The global site of the UK's leading magazine for automation, motion engineering and power transmission
27 May, 2024

Twitter link

Plug-and-play device ‘will open up 3D vision sensing’

22 January, 2016

Sick’s first 3D vision sensor, the TriSpector 1000, unveiled at the recent SPS IPC Drives show in Germany, is now available. The self-contained, plug-and-play device performs real-time 3D quality inspection and is said to be easy to install and use.

Sick expects the sensor to open up 3D vision sensing for processing and packaging operations, without the complexity or cost of conventional 3D systems.

“Engineers can now access reliable, entry-level 3D inspection without having to be a vision or software expert,” explains Sick’s machine vision specialist for the UK, Neil Sandhu. “There’s no additional programming: teach-in the requirements via the display on the compact, standalone unit and the TriSpector will start inspecting and communicate with your factory control communications network!”

The sensor can be set up without needing to write bespoke programs. It is said to achieve 3D vision, even when the colour, position or height of objects vary. It can also tolerate changes in the angle or position of items on a conveying line and needs no special lighting.

Sick's TriSpector 1000 3D vision sensor is said to be easy to install and use

The IP67-protected sensor is based on 3D laser triangulation, with a camera angled to capture a series of profiles as an object moves through a projected laser line beam. This builds up a shape profile of the object. A Micro SD card can store the profiles and allows settings to be cloned for easy replacement or use on other lines.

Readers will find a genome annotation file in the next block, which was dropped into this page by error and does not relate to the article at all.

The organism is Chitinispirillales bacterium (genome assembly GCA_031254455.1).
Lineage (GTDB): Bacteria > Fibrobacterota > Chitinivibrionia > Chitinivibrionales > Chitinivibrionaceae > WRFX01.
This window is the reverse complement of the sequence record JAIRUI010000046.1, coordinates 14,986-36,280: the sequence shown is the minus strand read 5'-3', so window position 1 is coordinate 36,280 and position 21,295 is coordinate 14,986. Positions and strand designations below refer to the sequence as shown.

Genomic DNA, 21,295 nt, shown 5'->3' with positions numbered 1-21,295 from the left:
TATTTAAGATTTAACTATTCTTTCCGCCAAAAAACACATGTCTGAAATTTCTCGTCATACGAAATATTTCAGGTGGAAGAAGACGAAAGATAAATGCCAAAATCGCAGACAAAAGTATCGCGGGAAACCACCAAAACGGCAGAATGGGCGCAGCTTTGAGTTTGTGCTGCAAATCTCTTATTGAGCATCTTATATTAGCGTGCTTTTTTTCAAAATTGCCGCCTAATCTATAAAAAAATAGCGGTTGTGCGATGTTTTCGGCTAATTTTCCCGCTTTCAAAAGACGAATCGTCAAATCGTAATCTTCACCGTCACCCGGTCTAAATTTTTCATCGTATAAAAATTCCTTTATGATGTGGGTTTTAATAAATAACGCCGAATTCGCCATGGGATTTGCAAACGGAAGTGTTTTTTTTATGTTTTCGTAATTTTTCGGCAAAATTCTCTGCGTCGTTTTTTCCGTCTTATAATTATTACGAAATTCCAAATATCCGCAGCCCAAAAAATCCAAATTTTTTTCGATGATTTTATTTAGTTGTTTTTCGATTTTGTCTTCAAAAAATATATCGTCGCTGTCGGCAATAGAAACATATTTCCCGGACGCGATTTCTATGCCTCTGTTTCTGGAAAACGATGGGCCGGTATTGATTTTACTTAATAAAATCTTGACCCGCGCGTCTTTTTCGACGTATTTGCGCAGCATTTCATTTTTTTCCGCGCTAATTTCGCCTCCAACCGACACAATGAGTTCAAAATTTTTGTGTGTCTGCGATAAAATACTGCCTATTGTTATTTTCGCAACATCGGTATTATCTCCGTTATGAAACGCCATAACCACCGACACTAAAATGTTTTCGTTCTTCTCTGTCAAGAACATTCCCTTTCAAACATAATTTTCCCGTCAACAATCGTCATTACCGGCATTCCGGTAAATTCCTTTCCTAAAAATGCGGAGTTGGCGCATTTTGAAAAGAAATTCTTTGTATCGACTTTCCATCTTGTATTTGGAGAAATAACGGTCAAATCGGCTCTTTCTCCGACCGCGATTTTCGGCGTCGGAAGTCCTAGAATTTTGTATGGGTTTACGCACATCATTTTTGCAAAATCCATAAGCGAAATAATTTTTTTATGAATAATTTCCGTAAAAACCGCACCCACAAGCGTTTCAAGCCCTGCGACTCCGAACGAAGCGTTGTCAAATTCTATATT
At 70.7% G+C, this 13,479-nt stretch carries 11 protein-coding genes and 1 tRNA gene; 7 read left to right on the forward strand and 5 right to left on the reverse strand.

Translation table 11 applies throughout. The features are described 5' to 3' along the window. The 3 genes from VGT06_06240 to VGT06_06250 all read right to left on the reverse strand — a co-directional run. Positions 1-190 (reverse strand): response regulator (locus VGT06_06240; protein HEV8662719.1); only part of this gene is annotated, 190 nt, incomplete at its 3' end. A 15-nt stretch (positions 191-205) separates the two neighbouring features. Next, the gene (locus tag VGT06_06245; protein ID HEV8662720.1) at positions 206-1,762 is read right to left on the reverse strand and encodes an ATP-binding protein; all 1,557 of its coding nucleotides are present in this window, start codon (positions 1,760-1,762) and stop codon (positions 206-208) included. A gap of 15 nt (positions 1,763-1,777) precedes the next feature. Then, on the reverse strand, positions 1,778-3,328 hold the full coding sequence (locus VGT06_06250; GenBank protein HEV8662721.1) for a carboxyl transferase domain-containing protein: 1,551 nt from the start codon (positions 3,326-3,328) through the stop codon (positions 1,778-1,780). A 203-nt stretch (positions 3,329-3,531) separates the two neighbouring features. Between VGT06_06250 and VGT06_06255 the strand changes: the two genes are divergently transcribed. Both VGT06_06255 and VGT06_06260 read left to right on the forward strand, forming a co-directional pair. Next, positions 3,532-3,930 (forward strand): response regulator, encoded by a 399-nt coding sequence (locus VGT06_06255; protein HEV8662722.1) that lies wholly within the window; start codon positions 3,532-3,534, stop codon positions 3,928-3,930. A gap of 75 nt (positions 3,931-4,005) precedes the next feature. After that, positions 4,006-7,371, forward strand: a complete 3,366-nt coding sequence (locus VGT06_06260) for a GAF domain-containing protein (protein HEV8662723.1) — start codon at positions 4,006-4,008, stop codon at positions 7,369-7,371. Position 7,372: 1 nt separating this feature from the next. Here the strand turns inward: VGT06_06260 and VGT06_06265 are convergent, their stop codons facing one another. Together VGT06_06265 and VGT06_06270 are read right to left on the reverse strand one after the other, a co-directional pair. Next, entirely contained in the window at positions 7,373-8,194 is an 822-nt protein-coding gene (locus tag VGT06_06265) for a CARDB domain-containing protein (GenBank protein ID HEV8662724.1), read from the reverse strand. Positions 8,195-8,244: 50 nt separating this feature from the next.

There are three models with scanning widths of 200–650mm, 100–330mm and 45–75mm, and varying fields of view and resolutions. Their height ranges vary by model from 60–800mm.

Typical applications include checking for presence, position, dimensions, orientation and labelling. The sensor can examine the contents and fill of containers, including products such as chocolates in compartmentalised boxes. It can detect missing items, as well as damaged or wrong items. It can also check product levels in glass or plastic tubs, even with light colours, as well as label orientation on bottles and jars.

  • To view a digital copy of the latest issue of Drives & Controls, click here.

    To visit the digital library of past issues, click here

    To subscribe to the magazine, click here



"Do you think that robots create or destroy jobs?"



Most Read Articles